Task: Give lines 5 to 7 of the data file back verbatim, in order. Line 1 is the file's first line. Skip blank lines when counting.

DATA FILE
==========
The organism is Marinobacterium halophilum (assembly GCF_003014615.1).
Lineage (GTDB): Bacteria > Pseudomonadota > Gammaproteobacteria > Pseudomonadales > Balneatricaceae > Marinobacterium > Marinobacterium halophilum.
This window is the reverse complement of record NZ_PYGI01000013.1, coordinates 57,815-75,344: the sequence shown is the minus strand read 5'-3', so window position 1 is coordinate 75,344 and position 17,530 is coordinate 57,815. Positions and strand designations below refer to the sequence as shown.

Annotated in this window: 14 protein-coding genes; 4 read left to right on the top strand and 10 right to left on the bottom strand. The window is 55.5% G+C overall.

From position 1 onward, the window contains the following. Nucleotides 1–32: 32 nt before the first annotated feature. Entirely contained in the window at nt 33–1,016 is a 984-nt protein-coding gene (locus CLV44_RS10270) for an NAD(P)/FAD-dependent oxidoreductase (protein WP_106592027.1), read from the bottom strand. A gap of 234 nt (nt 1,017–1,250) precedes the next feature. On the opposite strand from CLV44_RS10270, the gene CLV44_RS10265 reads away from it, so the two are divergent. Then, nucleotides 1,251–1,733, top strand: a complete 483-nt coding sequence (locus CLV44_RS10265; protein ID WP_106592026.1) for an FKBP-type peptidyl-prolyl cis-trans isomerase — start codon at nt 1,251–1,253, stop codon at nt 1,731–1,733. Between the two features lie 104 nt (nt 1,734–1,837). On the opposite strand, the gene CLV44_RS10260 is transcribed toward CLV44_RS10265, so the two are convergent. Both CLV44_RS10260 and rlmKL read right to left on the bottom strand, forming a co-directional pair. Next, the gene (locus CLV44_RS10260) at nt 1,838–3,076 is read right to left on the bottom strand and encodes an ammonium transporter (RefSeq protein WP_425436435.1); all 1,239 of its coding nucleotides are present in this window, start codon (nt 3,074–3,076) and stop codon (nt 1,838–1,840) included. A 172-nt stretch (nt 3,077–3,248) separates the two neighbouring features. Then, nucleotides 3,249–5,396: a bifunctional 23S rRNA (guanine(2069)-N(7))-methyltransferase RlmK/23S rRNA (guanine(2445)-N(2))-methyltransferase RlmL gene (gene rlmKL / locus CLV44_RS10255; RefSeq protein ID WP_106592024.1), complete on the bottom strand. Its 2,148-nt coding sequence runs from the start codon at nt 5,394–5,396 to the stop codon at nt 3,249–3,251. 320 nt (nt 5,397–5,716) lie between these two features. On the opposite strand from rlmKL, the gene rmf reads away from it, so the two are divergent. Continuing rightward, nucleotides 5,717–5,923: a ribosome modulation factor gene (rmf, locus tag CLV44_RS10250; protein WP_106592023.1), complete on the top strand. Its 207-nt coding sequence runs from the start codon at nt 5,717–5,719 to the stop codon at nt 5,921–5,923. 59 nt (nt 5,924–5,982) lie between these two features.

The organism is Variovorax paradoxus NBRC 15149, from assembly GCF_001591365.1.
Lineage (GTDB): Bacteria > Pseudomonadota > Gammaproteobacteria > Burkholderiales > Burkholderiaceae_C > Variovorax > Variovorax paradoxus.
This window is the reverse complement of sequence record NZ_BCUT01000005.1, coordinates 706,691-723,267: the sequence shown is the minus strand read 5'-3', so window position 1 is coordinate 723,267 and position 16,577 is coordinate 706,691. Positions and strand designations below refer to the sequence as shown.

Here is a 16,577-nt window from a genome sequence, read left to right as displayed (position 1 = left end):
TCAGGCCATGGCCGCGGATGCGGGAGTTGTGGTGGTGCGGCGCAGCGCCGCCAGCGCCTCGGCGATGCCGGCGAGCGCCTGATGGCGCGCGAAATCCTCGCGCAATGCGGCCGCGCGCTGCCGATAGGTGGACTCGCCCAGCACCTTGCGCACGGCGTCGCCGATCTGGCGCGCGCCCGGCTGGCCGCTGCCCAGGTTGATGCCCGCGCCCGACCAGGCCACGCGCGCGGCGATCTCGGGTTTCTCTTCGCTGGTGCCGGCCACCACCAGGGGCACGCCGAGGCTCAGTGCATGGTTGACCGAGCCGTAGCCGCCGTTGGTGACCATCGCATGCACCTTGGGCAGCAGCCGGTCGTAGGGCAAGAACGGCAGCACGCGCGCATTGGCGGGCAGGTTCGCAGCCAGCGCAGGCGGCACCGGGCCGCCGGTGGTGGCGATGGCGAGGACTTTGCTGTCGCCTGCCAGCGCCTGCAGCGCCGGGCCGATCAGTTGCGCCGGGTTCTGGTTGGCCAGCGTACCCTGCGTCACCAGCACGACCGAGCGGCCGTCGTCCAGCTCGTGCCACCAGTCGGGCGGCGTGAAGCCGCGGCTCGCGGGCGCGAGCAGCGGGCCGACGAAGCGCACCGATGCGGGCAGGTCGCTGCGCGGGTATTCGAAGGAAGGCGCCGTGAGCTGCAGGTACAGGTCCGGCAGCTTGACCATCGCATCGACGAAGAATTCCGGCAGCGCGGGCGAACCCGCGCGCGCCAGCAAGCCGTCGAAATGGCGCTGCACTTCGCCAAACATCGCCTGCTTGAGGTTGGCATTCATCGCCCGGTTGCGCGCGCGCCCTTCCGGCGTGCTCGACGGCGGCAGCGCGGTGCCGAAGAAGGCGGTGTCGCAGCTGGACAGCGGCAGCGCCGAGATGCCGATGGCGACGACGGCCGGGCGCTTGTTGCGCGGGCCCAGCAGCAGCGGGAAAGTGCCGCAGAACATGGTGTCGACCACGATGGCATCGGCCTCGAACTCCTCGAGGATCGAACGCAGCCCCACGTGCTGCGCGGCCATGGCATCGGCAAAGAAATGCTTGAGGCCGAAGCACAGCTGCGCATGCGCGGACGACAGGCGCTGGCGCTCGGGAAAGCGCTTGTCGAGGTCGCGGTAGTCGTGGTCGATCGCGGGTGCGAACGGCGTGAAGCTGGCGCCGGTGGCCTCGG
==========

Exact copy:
From position 1 onward, the window contains the following. Nucleotides 1–32: 32 nt before the first annotated feature. Entirely contained in the window at nt 33–1,016 is a 984-nt protein-coding gene (locus CLV44_RS10270) for an NAD(P)/FAD-dependent oxidoreductase (protein WP_106592027.1), read from the bottom strand. A gap of 234 nt (nt 1,017–1,250) precedes the next feature. On the opposite strand from CLV44_RS10270, the gene CLV44_RS10265 reads away from it, so the two are divergent. Then, nucleotides 1,251–1,733, top strand: a complete 483-nt coding sequence (locus CLV44_RS10265; protein ID WP_106592026.1) for an FKBP-type peptidyl-prolyl cis-trans isomerase — start codon at nt 1,251–1,253, stop codon at nt 1,731–1,733. Between the two features lie 104 nt (nt 1,734–1,837). On the opposite strand, the gene CLV44_RS10260 is transcribed toward CLV44_RS10265, so the two are convergent. Both CLV44_RS10260 and rlmKL read right to left on the bottom strand, forming a co-directional pair. Next, the gene (locus CLV44_RS10260) at nt 1,838–3,076 is read right to left on the bottom strand and encodes an ammonium transporter (RefSeq protein WP_425436435.1); all 1,239 of its coding nucleotides are present in this window, start codon (nt 3,074–3,076) and stop codon (nt 1,838–1,840) included. A 172-nt stretch (nt 3,077–3,248) separates the two neighbouring features. Then, nucleotides 3,249–5,396: a bifunctional 23S rRNA (guanine(2069)-N(7))-methyltransferase RlmK/23S rRNA (guanine(2445)-N(2))-methyltransferase RlmL gene (gene rlmKL / locus CLV44_RS10255; RefSeq protein ID WP_106592024.1), complete on the bottom strand. Its 2,148-nt coding sequence runs from the start codon at nt 5,394–5,396 to the stop codon at nt 3,249–3,251. 320 nt (nt 5,397–5,716) lie between these two features. On the opposite strand from rlmKL, the gene rmf reads away from it, so the two are divergent. Continuing rightward, nucleotides 5,717–5,923: a ribosome modulation factor gene (rmf, locus tag CLV44_RS10250; protein WP_106592023.1), complete on the top strand. Its 207-nt coding sequence runs from the start codon at nt 5,717–5,719 to the stop codon at nt 5,921–5,923. 59 nt (nt 5,924–5,982) lie between these two features.

The organism is Variovorax paradoxus NBRC 15149, from assembly GCF_001591365.1.
Lineage (GTDB): Bacteria > Pseudomonadota > Gammaproteobacteria > Burkholderiales > Burkholderiaceae_C > Variovorax > Variovorax paradoxus.